Don’t Drive Off the Cliff: Use Your Cash to Your Advantage
Evan Xie

Don’t Drive Off the Cliff: Use Your Cash to Your Advantage

What’s the best way to land a plane on a short runway? Maintain control of your descent. The same logic holds for early- to mid-stage startups that are facing harsh financial conditions in 2023. Research from the end of last year found that 81% of early stage start-ups have less than 12 months of runway left. Yikes. Pair that with the current post-SVB venture investment freeze, and it paints a stark picture of what’s ahead.


A huge number of companies are going to be scrambling to find the emergency exit this year, as macro conditions make growth more challenging, and a dearth of venture capital means you need to move more quickly than ever.

If you’ve been grinding on your startup for years and haven’t found product/market fit, you have a critical decision to make now that capital is hard to come by.

You can keep doing what you’ve been doing, pivoting and hoping to find product/market fit. Eventually you’ll need a new source of capital to keep the lights on or a strategic acquirer when you’re at the end of your runway. You could also shut down the company and return cash to your shareholders. There is another option, though. You can flip your mindset and think like an investor to give yourself a more graceful landing.

Imagine, for example, a Series B stage startup with $20 million of cash, but burning $2 million a month. The company has 10 months of runway, is not likely to be able to raise a Series C, and does not yet have a path to profitability with its current business model. Instead of continuing with the current path and driving off the cliff when the 10 months are up, the company might consider cutting burn to almost zero, and sitting with its $20 million of cash.

In this hypothetical scenario, the startup could then try to find another company to merge with, providing its intellectual property, its user base, whatever team members remain, and most importantly its cash, as consideration (and leverage) in the merger. The $20 million of cash is something other companies want desperately in today’s market. Rather than driving off a cliff into a complete winddown or a small acquihire, this company could end up owning 25% of some other company, providing a clear path forward and a real chance at redefined success.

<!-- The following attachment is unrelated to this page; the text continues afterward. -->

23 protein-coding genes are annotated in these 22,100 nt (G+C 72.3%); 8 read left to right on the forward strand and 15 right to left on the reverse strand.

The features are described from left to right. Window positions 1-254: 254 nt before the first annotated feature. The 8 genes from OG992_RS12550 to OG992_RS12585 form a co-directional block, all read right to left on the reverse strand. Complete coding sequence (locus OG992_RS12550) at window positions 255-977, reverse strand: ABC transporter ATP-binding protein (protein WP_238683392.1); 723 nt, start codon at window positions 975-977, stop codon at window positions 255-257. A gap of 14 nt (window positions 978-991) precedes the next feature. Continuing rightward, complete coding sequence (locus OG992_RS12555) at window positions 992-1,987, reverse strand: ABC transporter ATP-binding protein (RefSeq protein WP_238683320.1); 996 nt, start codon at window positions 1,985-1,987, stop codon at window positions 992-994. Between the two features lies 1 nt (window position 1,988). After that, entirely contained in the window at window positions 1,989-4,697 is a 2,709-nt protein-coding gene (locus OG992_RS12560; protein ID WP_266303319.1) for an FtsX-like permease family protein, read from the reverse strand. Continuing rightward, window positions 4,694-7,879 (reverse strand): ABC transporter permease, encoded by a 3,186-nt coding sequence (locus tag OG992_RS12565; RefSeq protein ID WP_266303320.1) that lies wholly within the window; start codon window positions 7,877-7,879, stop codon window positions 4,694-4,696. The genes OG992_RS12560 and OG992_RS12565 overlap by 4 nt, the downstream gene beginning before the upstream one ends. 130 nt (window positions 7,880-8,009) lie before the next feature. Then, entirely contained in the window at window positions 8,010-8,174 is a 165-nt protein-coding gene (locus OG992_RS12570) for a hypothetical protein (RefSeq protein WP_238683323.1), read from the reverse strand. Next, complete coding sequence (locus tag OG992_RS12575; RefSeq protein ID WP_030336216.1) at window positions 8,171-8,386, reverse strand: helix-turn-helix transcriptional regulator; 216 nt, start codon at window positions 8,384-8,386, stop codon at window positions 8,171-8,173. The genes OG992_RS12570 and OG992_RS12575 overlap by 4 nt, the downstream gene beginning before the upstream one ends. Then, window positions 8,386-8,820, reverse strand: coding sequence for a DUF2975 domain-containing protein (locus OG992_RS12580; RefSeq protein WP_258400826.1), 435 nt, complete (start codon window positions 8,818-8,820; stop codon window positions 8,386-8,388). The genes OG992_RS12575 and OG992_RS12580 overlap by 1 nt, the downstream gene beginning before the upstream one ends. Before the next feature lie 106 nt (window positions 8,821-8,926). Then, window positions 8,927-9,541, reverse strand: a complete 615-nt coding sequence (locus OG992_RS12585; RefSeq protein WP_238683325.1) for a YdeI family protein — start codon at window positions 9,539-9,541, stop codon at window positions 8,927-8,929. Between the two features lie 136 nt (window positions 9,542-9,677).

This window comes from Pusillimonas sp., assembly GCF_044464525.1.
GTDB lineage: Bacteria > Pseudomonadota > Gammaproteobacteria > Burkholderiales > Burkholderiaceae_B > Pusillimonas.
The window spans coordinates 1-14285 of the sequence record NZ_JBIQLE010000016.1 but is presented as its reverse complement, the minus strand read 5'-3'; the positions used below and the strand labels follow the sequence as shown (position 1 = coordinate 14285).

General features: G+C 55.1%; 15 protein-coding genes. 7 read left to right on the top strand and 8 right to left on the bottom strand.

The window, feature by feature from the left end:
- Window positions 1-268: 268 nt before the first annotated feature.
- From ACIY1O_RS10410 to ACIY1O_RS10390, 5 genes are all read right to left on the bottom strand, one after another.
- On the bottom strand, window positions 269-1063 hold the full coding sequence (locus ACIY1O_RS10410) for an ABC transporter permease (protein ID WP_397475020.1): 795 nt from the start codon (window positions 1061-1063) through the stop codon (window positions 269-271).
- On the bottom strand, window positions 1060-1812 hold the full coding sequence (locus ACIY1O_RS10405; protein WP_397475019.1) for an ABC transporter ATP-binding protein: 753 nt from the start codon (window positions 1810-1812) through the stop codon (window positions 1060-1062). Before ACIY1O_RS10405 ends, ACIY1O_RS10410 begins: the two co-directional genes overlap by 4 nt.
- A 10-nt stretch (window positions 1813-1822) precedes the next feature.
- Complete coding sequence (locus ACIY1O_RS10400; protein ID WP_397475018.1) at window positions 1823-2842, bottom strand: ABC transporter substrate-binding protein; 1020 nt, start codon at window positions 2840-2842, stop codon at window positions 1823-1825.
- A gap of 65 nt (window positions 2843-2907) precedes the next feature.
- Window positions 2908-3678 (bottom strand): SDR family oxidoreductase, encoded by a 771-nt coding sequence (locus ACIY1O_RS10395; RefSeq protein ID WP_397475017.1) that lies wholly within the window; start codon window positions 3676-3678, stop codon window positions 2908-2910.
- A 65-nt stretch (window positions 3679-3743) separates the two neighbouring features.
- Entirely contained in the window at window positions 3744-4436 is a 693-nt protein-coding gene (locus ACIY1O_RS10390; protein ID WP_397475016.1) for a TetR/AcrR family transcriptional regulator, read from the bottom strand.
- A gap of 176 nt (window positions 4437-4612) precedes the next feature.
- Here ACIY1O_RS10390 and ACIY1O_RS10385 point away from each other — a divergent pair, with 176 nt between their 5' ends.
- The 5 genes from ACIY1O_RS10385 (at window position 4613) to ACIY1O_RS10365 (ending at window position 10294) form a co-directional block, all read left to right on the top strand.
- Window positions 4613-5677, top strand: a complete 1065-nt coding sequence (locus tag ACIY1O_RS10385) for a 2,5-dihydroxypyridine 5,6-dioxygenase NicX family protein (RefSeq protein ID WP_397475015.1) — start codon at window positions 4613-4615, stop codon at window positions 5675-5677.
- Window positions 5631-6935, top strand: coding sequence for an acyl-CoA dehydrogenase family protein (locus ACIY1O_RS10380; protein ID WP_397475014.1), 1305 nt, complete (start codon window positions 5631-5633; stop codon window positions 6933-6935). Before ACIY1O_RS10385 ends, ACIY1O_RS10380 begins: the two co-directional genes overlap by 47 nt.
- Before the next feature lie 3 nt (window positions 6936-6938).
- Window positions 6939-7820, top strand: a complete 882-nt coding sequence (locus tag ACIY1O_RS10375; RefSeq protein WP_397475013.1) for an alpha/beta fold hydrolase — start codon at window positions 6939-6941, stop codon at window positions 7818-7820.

If you find resonance in this cautionary tale, remember: there are a lot of great potential acquirers out there who have found product/market fit and are scaling rapidly, but still can’t raise a venture round in today’s economic climate. These companies are looking for cash wherever they can find it. Said another way, they might have product/market fit but not enough cash, and you have cash but no product/market fit. Seems like a decent marriage, right?

If you’re a founder with cash on your balance sheet but no path forward, you have a unique opportunity to think of yourself as a venture capitalist and “invest” your company’s cash and equity into a new business.

So how do you do this? The key is to move fast and preserve your cash.

  1. Bring in the board. Have a frank discussion with your board and lead investors to decide if it’s time to call it quits. Most investors have seen a number of companies wind down or go through M&A exits, so they can be a great sounding board as you chart a path forward. They can also be great leads for potential acquirers and facilitate introductions.
  2. Slim down. In order to preserve your greatest asset—your cash—you unfortunately need to reduce burn everywhere you can including marketing, software spend, and headcount. Ideally, your ongoing costs should be minimal.
  1. Make a list. Think of all the companies in your space who could see acquiring your company as a good strategic move. Who do you respect most in your industry? Are they in a position to grow, and could this move turbocharge that growth? Who might benefit from the expertise on your team?
  1. Start the conversation. Once you’ve brainstormed, mine your contacts for warm intros and begin talking about your collective options. The M&A process can take a long time, so the sooner you get moving, the better.
  2. Negotiate terms and make your decision. Once you nail down the options, it’s up to you to decide whether or not a deal is the right move. Hopefully you can work with your acquirer and your investor base to find a good outcome for everyone involved.

If your startup is one of the many with cash in the bank but without a clear path to a next financing round, don’t panic. Now could be the chance to reimagine your best case scenario—invest your cash to find a new home for your company.

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Sam Blake

Sam primarily covers entertainment and media for dot.LA. Previously he was Marjorie Deane Fellow at The Economist, where he wrote for the business and finance sections of the print edition. He has also worked at the XPRIZE Foundation, U.S. Government Accountability Office, KCRW, and MLB Advanced Media (now Disney Streaming Services). He holds an MBA from UCLA Anderson, an MPP from UCLA Luskin and a BA in History from University of Michigan. Email him at samblake@dot.LA and find him on Twitter @hisamblake

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